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add systemd service file example #5583

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@sneak

sneak commented Oct 10, 2018

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@sneak sneak requested a review from Kubuxu as a code owner Oct 10, 2018

systemd service file example
License: MIT
Signed-off-by: Jeffrey Paul <jp@eeqj.com>

@sneak sneak force-pushed the sneak:master branch from 8285c54 to ad76b6c Oct 10, 2018

@Stebalien

This is way too customized to be generally useful. We should probably provide systemd unit files, but they need to be general purpose.

@sneak

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sneak commented Oct 11, 2018

It's not autoinstalled or anything, it's just an example file for the user to configure, with defaults that work on the most commonly deployed systemd distributions. It's not part of a distribution package or anything.

@sneak

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sneak commented Oct 11, 2018

It took me some time to suss out all of these various systemd-related quirks and I am contributing it simply in the hopes that it will same someone else that amount of time. It's not exceedingly system-specific in anything other than perhaps the choice of StorageMax. It's rather aggressive in enabling experimental features but that's about it?

@sneak

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sneak commented Oct 11, 2018

You've requested changes; could you please be more specific about what "way too customized" means? Is it the assumption of installation in /usr/local/bin? Is it the setting of StorageMax? Is it the experimental features? Is it the adduser? I can't make requested changes without this sort of feedback. I submitted this because I thought it was generally useful for the majority of cases.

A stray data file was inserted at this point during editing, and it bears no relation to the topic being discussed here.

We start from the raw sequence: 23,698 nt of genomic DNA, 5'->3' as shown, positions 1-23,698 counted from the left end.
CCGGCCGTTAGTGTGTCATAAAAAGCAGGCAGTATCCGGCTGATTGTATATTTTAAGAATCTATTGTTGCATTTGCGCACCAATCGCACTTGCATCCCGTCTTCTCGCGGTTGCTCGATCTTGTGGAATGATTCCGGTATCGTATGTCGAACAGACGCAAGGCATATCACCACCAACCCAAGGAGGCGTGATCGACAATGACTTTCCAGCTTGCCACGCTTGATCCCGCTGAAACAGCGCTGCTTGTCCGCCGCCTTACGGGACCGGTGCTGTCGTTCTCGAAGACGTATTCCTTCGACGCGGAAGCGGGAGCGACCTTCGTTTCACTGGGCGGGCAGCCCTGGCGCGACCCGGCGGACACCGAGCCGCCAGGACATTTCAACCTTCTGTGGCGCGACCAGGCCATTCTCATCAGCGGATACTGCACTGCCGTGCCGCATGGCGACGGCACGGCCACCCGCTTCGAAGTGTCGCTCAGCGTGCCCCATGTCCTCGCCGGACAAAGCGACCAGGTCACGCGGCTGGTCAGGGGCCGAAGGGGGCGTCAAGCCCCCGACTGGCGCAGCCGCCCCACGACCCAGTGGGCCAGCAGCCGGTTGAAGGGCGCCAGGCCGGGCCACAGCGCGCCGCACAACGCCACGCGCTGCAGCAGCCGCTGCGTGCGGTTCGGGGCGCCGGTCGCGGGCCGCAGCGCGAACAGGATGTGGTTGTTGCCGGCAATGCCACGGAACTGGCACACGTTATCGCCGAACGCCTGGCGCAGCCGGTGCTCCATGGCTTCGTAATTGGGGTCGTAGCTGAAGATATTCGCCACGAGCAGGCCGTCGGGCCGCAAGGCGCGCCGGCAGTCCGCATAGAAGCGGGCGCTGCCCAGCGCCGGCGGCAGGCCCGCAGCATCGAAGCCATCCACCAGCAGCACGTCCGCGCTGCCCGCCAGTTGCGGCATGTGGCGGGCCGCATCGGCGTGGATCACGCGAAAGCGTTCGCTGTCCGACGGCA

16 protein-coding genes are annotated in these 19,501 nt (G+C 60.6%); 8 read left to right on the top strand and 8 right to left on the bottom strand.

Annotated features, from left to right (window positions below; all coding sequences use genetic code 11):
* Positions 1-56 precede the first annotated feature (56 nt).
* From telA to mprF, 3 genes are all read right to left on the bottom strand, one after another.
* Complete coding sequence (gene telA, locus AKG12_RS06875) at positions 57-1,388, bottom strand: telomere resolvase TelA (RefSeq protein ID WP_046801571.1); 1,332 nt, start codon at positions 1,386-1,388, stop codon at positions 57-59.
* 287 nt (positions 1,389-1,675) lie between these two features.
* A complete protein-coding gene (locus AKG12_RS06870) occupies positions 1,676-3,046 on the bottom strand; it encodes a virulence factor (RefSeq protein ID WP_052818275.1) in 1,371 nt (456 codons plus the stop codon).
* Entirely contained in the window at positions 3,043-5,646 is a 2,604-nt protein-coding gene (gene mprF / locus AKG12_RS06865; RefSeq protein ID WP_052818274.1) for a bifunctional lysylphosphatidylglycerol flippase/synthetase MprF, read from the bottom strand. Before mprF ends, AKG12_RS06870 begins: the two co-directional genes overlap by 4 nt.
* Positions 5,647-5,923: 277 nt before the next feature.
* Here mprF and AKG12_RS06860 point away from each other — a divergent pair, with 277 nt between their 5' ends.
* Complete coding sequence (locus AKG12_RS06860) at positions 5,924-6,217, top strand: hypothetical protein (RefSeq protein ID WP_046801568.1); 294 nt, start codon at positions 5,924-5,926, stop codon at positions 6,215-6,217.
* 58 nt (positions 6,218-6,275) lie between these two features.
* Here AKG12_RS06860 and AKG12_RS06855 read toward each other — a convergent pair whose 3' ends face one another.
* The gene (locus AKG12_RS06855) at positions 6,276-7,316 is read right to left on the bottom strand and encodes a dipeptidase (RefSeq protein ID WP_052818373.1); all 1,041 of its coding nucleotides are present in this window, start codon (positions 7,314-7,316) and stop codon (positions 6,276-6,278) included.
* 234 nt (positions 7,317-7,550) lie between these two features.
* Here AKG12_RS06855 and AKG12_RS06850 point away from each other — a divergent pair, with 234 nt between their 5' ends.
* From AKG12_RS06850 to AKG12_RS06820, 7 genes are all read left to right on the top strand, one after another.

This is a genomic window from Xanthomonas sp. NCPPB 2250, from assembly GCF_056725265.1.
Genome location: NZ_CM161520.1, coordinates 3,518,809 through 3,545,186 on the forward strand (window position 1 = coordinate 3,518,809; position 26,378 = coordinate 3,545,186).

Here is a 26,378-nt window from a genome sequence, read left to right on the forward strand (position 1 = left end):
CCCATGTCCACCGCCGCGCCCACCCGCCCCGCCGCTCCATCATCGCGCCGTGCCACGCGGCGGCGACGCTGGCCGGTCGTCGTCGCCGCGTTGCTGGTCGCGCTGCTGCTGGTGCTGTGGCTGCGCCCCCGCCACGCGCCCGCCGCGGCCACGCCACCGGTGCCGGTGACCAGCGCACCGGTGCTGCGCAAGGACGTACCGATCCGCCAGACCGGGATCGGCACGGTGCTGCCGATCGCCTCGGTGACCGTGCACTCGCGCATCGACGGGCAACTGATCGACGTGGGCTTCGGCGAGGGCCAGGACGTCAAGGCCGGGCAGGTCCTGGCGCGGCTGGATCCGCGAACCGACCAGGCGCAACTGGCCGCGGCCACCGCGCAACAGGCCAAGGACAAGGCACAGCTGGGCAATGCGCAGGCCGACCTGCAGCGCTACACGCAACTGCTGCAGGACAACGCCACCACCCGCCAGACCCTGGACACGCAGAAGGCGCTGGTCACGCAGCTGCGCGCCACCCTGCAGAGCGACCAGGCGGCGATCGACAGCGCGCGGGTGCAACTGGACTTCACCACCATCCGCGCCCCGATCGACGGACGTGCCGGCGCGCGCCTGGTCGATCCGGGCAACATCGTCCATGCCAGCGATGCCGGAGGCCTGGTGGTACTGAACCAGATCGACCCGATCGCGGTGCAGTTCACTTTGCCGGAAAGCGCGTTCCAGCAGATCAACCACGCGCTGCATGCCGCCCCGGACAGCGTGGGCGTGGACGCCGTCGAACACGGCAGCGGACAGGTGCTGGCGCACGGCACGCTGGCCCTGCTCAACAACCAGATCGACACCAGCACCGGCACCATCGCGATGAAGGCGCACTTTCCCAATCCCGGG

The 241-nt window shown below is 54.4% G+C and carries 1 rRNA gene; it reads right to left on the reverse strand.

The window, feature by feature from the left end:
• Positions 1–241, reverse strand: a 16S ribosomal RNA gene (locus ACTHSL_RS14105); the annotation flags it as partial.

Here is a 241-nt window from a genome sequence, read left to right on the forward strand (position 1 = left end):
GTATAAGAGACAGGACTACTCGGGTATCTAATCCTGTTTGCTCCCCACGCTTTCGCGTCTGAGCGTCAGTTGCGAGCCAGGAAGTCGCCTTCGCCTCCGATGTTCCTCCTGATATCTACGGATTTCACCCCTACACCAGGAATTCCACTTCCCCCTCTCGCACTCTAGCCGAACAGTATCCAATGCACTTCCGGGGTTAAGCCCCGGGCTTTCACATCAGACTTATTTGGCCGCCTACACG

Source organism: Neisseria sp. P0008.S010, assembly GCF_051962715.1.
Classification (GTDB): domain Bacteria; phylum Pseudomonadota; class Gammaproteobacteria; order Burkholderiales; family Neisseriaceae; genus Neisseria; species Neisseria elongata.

@lanzafame

@sneak The overall issue with this service file is that with many ways that ipfs can be configured to run it makes too many assumptions about how the ipfs binary has been installed and how the user wants to use it and the system that it is installed on. To be clear, the PR is appreciated but this service file is specific to how you use ipfs and how it is installed and configured on your machine.

ExecStartPre=-mkdir /var/lib/ipfs
ExecStartPre=-/bin/chown ipfs:ipfs /var/lib/ipfs
ExecStartPre=-/bin/chmod u+rwx /var/lib/ipfs
ExecStartPre=-chpst -u ipfs /usr/local/bin/ipfs init --profile=badgerds

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@lanzafame

lanzafame Oct 11, 2018

Contributor

@sneak chpst which is apart of runit isn't available by default on all systems.

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@sneak

sneak Oct 15, 2018

There is no way to run some of the ExecStartPres as root (e.g. the adduser/chown/chmod) and others as the user in question (ipfs). Either all are run as root or all are run as the User specified (depending on PermissionsStartOnly). Because root is required for making sure the user exists and the directory has the correct owner/permissions, chpst is required to do the ipfs init as the correct user. The fact that it is not installed by default is not our concern; ipfs is also not installed by default and /usr/local/bin/ipfs will not be available unless the user installs that.